I’m sure there is a time when Venice is quiet but we have yet to discover it. So we embraced the people – visitors and locals alike; after all, it’s hard to complain about tourists when you are one yourself although I can understand the local No Grandi Navi campaign to reduce the enormous cruise ships which cause damage with their wake and whose clients spend little time and money in Venice but because they travel in large groups make certain areas very congested.
Locals can be spotted – usually ducking down the quiet side routes.
Or having a quick fag before service starts.
I like the symmetry of Paul’s shot with the tiny figure just slightly out of line with the centre.
This shot of Paul’s has caught the light showing the texture of the worn tiles.
We can’t really do a series of blog posts on Venice without doing one focused on canals, gondole and gondoliers. Not that all those navigating upright are gondoliers. This elderly gent was a cool guy with one hand on the oar while holding his pose.
Or adjusting his shades.
We resisted the lure of the gondola trip but everywhere we looked, there were gondole full of tourists.
It could get a tad congested at junctions.
Paul got some close-ups with the tele-focus.
Gondolier Portrait, Venice. Photo by and copyright of Paul Henni.
A very determined looking gondolier.
I’m not sure I’d want to be steered around by someone born to fight but possible useful at those busy junctions.
Photographer crouching down and captured with reflection…
Of course, boats are not just for tourists – all goods brought into Venice have to come by boat.
And locals (and a few canny tourists) use the traghetto which are plain gondole used to ferry folk across the Grand Canal which costs €2 for visitors and can save a lot of walking.
The quieter side of Venice, Cannaregio, feels a million miles away from the hustle and bustle of the San Marco or San Polo – it’s well worth a wander and there’s a great restaurant with live music over there, Il Paradiso Perduto, and a lovely little wine bar Vino Vera we can strongly recomment.
Our Italian trip started with a few nights in Venice. We had spent a week here 4 years previously but that was BP – Before Photography (or at least what photography has become for us – shooting in raw, looking beyond the obvious, envisaging the world in black and white). So, unsurprisingly, we took a lot of photos. This blog post focuses on Venice by night.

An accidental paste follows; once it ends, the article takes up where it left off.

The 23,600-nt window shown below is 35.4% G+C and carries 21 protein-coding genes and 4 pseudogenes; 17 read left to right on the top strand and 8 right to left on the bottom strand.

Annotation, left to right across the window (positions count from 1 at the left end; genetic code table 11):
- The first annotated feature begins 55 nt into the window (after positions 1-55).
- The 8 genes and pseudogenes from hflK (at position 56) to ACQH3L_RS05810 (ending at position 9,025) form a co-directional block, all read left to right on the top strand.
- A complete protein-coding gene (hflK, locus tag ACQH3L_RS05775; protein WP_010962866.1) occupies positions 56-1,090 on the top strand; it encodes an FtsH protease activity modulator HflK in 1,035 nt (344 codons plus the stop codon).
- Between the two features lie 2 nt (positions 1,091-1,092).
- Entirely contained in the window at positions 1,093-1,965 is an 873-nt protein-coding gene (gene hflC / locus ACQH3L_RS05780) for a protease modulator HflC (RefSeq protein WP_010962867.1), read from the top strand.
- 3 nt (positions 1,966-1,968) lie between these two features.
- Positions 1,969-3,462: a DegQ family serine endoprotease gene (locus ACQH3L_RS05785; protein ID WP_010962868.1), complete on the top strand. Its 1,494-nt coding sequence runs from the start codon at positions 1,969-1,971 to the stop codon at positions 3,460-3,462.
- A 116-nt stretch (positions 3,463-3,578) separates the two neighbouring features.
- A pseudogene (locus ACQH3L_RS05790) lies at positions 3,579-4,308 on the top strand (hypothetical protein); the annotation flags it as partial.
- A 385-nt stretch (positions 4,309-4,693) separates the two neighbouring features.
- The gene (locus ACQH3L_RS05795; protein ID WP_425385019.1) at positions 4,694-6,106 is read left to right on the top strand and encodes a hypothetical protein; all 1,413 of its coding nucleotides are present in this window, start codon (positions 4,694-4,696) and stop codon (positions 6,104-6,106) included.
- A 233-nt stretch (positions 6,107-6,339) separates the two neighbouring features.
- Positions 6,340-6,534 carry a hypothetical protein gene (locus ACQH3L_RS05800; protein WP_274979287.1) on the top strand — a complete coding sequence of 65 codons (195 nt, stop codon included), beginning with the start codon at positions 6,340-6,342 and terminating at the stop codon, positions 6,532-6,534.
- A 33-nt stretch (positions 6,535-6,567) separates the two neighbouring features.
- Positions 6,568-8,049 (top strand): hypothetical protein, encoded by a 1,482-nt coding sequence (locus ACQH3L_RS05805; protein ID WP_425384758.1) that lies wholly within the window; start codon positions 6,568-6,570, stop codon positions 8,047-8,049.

We have to start with a fairly classic view. We stayed in a pensione opposite the Santo Stefano church, a short walk from this bridge which attracts many tourists snapping away whether with mobile phones on selfie sticks or full frame cameras; it is a beautiful spot with domes of the Basilica di Santa Maria della Salute in the distance.
The bridge is itself lit with these rather rickety-looking lights which had a slightly sinister tinge when you are passing over the deserted bridge late at night.
Once back over the bridge, the Campo Santo Stefano is a popular hangout with restaurants and the best Gelateria we found in Venice, the Paolin. Perhaps that’s why so many families lingered in the square – this one playing with toy lights.
This stall outside our pensione sold such toys along with all sorts of other vital supplies – even at night, Italians might need to buy some sun glasses.
Despite being main thoroughfares, canals are generally unlit beyond the light which reflects from the buildings and narrow lanes between the buildings. This makes for interesting reflections.
Or darkness which sets the architecture off beautifully.
As everywhere, smokers can be found lurking in dark corners.
There was an event at the local theatre which looked like a graduation party with everyone done up to the nines – this group were being waved off by their parents at the start of their evening.
Some More Images Of Leith and Our Weekend -10% Offer.
Following on from our Leith post last week, here’s another selection of Leith images for you, plus details (at the bottom) of our special weekend offer on prints. A longer post, again, but hopefully you enjoy the mini tour of an intriguing part of the city.
We start in the dark. These shots were taken about a week ago, when the cold weather was kicking in. A couple from The Shore first.
And next up is the entrance to The Port of Leith, with some nice columns of light reflected in the harbour.
The 22 bus, about to leave Ocean Terminal to head to The Gyle Centre, on the other side of town, followed by a late night bus stop.
One of the bridges over The Water Of Leith, as it heads towards the port area.
Next, from yesterday, the icy, cold blueness of the partly frozen port area.